Horton Adds Smoke Rated Seal To Self-Closing ICU Door System
    Horton Automatics' Profiler® self-closing ICU door system with no power needed is now available with a smoke-rated seal. Exceeding NFPA 105 air leakage requirements, this system can be specified in a single slide track or trackless configuration for openings ranging from 7 to 9 feet.
    In use, the sliding panel opens manually like a regular ICU door and then closes quietly as a person enters or exits. If needed, the door can be left open and comes with full breakout capability. New options with this smoke-rated system include an electro-magnet hold-open device that ties to the fire alarm system in a healthcare facility and will automatically close the door when an alarm is activated. Another exclusive feature of this product is the magnet-to-latch option in place of the positive latch. When the door closes, the magnet-to-latch keeps the door securely closed and meets the full requirements of NFPA 101 (check with your local code inspector before specifying).
    Further information about the Profiler® Smoke-Rated, Self-Closing ICU Door System as well as other ICU/CCU door solutions may be obtained from Horton Automatics distributors or by contacting Horton Automatics, 4242 Baldwin Blvd., Corpus Christi, Texas 78405-3399. Phone 800-531-3111. www.hortondoors.com.
DCD Cost Guides
The DCD Sq. Ft. Cost Guide for Buildings with Metal Construction
   Design Cost Data™ magazine includes a new Square Foot Cost Guide in each issue. These square foot cost guides have been assembled from projects in our database, the DCD Archives online at DCD.COM. These guides are provided to the industry by DCD as a benchmark for future building costs.
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Construction Unemployment Rises To 17.1 Percent
As Another 64,000 Construction Workers Laid Off
In September
One out of Every Five Construction Workers Lost Job since December 2007, Nonresidential Construction Accounted for 80 Percent of Construction Jobs Lost Last Month
    The national unemployment rate for the construction industry rose to 17.1 percent as another 64,000 construction workers lost their jobs in September, according to an analysis of new employment data released today. With 80 percent of layoffs occurring in nonresidential construction, Ken Simonson, chief economist for the Associated General Contractors of America, said the decline in nonresidential construction has eclipsed housing's problems.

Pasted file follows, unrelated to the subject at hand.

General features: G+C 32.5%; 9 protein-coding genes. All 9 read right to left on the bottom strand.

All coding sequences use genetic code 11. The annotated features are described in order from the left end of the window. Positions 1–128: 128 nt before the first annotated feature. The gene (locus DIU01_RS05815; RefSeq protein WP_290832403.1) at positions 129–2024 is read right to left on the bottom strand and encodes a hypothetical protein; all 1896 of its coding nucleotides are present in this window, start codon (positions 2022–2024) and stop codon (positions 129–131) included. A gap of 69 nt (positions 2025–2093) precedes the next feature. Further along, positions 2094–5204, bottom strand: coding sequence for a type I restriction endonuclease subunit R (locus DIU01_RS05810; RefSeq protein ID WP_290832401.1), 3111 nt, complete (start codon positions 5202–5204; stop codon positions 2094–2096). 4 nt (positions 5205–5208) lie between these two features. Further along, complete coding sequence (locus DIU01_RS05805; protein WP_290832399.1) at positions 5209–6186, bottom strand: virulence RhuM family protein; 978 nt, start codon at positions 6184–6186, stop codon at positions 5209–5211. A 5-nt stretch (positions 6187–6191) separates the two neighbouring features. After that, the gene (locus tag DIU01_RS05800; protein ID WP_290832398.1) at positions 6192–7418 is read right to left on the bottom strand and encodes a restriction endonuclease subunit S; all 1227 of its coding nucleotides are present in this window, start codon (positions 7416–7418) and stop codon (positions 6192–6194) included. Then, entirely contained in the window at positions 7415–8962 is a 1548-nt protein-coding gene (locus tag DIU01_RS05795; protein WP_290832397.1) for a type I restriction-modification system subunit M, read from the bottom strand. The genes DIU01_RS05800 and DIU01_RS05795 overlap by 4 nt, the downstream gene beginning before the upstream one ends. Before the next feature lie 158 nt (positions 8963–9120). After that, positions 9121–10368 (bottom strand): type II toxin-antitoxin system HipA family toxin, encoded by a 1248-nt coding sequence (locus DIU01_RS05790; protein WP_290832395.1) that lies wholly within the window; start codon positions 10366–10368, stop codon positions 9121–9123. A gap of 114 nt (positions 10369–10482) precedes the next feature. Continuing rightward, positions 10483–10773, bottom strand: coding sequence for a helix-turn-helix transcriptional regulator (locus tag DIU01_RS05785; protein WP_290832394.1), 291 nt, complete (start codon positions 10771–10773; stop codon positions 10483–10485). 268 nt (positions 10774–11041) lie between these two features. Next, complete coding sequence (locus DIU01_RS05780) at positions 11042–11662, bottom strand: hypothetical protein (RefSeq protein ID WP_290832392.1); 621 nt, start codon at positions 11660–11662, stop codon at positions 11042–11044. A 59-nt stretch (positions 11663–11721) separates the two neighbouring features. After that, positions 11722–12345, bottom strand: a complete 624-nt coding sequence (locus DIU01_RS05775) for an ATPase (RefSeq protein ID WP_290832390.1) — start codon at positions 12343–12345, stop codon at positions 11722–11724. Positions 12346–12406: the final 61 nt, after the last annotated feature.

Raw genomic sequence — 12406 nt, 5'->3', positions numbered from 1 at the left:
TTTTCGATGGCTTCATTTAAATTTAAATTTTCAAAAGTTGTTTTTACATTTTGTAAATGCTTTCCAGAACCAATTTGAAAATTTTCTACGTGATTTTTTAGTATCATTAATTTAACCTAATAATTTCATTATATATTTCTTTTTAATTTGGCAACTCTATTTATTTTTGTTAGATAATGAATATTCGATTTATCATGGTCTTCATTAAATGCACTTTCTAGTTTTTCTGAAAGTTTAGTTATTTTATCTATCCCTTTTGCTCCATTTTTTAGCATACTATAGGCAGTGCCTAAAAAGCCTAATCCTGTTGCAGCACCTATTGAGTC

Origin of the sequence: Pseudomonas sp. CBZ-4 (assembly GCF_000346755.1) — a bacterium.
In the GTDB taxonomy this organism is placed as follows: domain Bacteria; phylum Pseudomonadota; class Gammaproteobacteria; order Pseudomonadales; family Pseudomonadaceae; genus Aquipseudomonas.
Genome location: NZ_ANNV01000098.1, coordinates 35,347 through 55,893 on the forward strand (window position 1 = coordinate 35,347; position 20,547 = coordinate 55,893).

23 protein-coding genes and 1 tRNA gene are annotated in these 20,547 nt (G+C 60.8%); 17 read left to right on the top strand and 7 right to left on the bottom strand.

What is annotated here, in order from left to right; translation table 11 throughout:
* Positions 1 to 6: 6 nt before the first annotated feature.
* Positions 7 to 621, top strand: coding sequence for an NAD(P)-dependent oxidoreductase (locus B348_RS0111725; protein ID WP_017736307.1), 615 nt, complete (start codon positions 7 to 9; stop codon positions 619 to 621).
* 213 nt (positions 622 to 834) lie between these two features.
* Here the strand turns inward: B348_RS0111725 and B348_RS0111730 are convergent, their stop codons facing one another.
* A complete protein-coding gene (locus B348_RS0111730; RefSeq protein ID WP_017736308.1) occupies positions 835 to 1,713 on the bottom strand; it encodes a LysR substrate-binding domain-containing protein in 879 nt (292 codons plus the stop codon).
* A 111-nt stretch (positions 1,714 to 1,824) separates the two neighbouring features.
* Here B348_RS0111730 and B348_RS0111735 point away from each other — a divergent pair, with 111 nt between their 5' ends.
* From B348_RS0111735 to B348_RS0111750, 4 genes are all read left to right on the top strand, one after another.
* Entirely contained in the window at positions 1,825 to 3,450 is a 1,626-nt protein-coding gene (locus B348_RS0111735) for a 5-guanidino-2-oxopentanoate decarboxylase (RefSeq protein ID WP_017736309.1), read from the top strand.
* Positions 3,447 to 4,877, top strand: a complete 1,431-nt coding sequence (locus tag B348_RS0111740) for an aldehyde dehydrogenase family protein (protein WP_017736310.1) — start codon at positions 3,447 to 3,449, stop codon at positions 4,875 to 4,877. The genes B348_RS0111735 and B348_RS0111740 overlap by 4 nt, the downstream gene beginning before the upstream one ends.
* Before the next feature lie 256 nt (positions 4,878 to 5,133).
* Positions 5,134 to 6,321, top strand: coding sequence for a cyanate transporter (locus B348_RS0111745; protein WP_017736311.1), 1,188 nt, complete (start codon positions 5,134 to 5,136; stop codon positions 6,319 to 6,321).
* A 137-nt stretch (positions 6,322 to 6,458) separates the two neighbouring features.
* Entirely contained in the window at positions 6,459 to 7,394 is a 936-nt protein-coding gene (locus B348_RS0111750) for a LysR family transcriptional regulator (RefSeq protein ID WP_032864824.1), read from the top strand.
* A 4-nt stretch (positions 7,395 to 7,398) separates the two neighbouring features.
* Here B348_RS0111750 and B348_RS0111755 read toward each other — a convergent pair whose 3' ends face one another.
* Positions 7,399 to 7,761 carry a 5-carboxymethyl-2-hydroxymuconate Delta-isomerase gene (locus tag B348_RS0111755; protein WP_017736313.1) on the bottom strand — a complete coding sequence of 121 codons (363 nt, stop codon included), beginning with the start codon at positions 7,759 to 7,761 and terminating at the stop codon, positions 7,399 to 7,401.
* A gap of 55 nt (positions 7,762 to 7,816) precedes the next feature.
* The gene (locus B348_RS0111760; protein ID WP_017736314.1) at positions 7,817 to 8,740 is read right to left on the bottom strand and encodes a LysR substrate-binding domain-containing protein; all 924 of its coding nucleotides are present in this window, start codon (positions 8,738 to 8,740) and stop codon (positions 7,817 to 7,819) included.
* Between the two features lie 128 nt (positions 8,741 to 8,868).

"The housing industry may be stabilizing, but the broader construction crisis is only getting worse," Simonson said. "While the stimulus is helping slow the decline, it's clearly far from enough to reverse sweeping industry-wide layoffs on its own."
    Simonson said the new September employment data assembled by the Bureau of Labor Statistics showed 50,800 layoffs in the nonresidential construction sector this September, while there were 13,300 fewer workers in the residential construction sector during the same period. He added that over the last year, 649,800 nonresidential construction workers were laid off while 443,000 residential workers lost their jobs.
    He added that since December 2007, residential and nonresidential construction employment shrank by 1.5 million. In other words, one out of every five people working in construction in 2007 has lost their job, Simonson added.
Architecture Billings Index Points to Continued Struggles for Construction Industry
All regions and sectors suffer due to ongoing credit market issues for construction projects
    Another stall in the recovery for the construction industry as the Architecture Billings Index (ABI) dropped to its lowest level since June. As a leading economic indicator of construction activity, the ABI reflects the approximate nine to twelve month lag time between architecture billings and construction spending. The American Institute of Architects (AIA) reported the August ABI rating was 41.7, down slightly from 43.1 in July. This score indicates a decline in demand for design services (any score above 50 indicates an increase in billings). The new projects inquiry score was 55.2.
    "While there have been occasional signs of optimism over the last few months, the overwhelming majority of architects are reporting that banks are extremely reluctant to provide financing for projects, and that new equity requirements and conservative appraisals are making it even more difficult for developers to get loans," said AIA Chief Economist Kermit Baker, PhD, Hon. AIA. "Until the anxiety within the financial community eases, these conditions are likely to continue."
The Nation's #1 Conceptual Cost Estimating Software And Project Archiving System
    D4COST is the nation's #1 building cost estimating software for conceptual estimating created from ACTUAL projects that have been built. D4COST supplies you with a library of 1,100 real projects (buildings) NOT an average. D4COST is the best source to validate any preliminary cost, develop a reliable preliminary or conceptual square foot cost estimate, cost feasibility, valuation study, or budget. 
Learn more
    D4COST offers a full working demo with a 20 project sampling of our database. Click Here to download a copy today.
 DCD Subscribers: The archives of Design Cost Data are available online at DCD.COM in the DCD Archives™. The DCD Archives™ contains over 1,300 completed projects, and their actual cost to build, to assist you in developing preliminary cost estimates, building type research, cost modeling and more. The DCD Archives™ includes cost escalators through 2014 and regional modifiers in an easy-to-use cost modeling database.
    Access the DCD Archives™
with your DCD Subscriber Number that is located on your DCD Magazine mailing label next to your last name. To become a subscriber of DCD, you can subscribe online at DCD.COM or call us at 800-533-5680.